Health officials once considered MRSA (methicillin-resistant staphylococcus aureus) a low-level threat and the infection was usually contracted only in hospitals, nursing homes and other health care facilities. Recently, however, it has become far more common in children's hospitals and in the community at large.
There are two types of MRSA, one acquired in medical institutions (called hospital-associated, or HA-MRSA) and another acquired in the outside world (called community-associated, or CA-MRSA). Both types are resistant to antibiotics and are therefore more dangerous than other staph infections.
In hospital-associated MRSA infections, the bacteria are spread during surgery and other medical testing and treatment procedures. Organ and bone transplants, for example, often result in MRSA. Those with weakened immune systems, including children and the elderly, are particularly vulnerable.
MRSA can also be spread in the community through skin contact, which places kids and adults who play team sports at increased risk of infection. The same is true for those who live in crowded residences with unsanitary conditions.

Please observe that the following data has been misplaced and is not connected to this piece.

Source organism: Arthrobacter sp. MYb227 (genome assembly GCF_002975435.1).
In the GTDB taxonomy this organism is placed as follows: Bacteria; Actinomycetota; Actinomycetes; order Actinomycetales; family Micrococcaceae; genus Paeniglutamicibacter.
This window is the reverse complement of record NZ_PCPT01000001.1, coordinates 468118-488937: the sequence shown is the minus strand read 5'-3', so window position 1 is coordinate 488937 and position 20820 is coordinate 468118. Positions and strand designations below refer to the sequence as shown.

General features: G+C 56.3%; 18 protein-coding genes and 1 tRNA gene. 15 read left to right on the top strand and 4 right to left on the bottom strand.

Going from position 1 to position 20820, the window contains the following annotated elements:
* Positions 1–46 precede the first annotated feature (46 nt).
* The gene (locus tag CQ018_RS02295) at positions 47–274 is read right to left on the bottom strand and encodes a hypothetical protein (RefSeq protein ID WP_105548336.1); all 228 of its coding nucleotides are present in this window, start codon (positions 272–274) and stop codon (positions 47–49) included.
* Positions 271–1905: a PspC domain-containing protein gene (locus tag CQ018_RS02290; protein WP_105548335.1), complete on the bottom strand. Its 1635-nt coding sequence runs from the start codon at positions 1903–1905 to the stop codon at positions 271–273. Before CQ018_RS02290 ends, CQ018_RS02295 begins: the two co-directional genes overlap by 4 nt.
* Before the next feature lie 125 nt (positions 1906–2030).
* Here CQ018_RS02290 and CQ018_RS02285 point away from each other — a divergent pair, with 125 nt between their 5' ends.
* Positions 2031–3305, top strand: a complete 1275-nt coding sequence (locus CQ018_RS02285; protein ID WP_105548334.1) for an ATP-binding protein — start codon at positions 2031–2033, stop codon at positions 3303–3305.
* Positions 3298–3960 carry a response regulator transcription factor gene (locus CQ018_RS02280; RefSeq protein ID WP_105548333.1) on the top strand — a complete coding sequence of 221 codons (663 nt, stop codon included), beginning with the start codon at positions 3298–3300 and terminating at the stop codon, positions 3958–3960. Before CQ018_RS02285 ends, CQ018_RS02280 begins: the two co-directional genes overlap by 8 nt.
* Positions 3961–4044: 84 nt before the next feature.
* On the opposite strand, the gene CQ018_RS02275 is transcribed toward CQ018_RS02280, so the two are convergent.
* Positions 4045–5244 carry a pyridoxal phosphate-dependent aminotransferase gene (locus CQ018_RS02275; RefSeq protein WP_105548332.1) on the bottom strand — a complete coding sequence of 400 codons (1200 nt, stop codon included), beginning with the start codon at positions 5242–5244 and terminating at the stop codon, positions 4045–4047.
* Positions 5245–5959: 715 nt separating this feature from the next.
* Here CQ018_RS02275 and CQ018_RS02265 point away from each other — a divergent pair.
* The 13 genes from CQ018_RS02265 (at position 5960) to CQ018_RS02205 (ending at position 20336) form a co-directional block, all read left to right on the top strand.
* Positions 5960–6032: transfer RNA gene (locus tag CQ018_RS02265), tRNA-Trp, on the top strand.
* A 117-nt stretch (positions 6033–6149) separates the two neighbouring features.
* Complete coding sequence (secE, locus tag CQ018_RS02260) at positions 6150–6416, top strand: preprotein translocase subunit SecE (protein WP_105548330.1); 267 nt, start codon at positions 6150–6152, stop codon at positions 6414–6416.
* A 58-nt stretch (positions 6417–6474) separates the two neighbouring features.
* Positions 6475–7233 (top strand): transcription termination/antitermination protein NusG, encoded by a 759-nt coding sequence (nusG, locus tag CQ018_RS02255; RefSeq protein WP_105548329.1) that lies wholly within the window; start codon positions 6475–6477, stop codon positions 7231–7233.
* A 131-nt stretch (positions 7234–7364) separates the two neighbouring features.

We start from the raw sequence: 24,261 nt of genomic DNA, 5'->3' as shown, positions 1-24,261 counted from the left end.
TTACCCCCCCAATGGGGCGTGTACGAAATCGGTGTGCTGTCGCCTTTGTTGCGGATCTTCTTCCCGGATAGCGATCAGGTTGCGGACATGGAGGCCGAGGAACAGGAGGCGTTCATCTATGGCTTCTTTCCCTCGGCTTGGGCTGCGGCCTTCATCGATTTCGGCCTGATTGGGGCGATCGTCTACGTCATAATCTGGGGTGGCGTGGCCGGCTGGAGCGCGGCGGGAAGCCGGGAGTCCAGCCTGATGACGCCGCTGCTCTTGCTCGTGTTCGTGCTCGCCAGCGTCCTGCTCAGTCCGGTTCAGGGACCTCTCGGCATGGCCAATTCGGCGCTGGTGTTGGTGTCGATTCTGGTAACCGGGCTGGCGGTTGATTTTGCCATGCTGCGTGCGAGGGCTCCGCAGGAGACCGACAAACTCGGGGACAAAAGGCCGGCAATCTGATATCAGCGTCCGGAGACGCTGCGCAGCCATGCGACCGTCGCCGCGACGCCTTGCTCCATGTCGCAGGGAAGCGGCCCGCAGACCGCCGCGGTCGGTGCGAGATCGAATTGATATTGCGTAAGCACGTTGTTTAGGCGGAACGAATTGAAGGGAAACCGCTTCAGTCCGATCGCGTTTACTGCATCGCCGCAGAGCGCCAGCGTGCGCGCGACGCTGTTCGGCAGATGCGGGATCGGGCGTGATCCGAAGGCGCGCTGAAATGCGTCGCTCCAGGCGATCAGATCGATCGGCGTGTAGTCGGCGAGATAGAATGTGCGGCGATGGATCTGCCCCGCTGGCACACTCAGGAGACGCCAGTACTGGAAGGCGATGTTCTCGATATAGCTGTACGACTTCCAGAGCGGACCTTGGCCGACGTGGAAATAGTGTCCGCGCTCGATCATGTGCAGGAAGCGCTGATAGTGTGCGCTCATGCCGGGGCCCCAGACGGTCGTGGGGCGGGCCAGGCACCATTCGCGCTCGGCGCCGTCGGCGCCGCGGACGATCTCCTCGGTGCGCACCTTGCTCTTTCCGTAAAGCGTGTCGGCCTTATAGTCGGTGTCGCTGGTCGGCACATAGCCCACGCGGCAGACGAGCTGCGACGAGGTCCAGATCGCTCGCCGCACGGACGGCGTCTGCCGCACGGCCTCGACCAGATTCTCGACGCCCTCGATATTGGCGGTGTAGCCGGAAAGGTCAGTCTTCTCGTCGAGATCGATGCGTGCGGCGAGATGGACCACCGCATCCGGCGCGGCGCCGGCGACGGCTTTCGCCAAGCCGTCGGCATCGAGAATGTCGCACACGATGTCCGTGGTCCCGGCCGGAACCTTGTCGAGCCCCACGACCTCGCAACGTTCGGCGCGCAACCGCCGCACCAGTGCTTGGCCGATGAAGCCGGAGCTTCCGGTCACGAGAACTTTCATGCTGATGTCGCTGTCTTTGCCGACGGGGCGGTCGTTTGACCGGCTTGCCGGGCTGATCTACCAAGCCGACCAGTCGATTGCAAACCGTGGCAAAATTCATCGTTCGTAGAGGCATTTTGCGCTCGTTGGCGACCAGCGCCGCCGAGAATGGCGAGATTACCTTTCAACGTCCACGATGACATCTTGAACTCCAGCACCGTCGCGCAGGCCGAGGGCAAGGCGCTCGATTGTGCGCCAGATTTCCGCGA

How MRSA Spreads
The spread of MRSA can happen quickly and occurs through skin contact, medical tubing, surgical procedures and a variety of other means. In community-associated MRSA, the bacteria are often spread when an infected person comes into contact with someone else, particularly at the site of the infection.
The initial stages of MRSA often resemble pimples or other skin abrasions, so it is not always diagnosed quickly. This leads to more exposure and allows the infection to advance to its more advanced stages.
Liability for MRSA
In some cases of MRSA infection, liability may be an issue. For example, if a physician uses improperly sterilized equipment or fails to follow proper procedures while performing surgery or inserting medical tubing, he or she may be legally liable for the patient's injuries.
If you believe that you or a loved one has contracted MRSA because of a physician's negligence, it is important to seek legal counsel immediately. An attorney can advise you of your options and investigate your claims to find out if a medical malpractice or wrongful death lawsuit is warranted.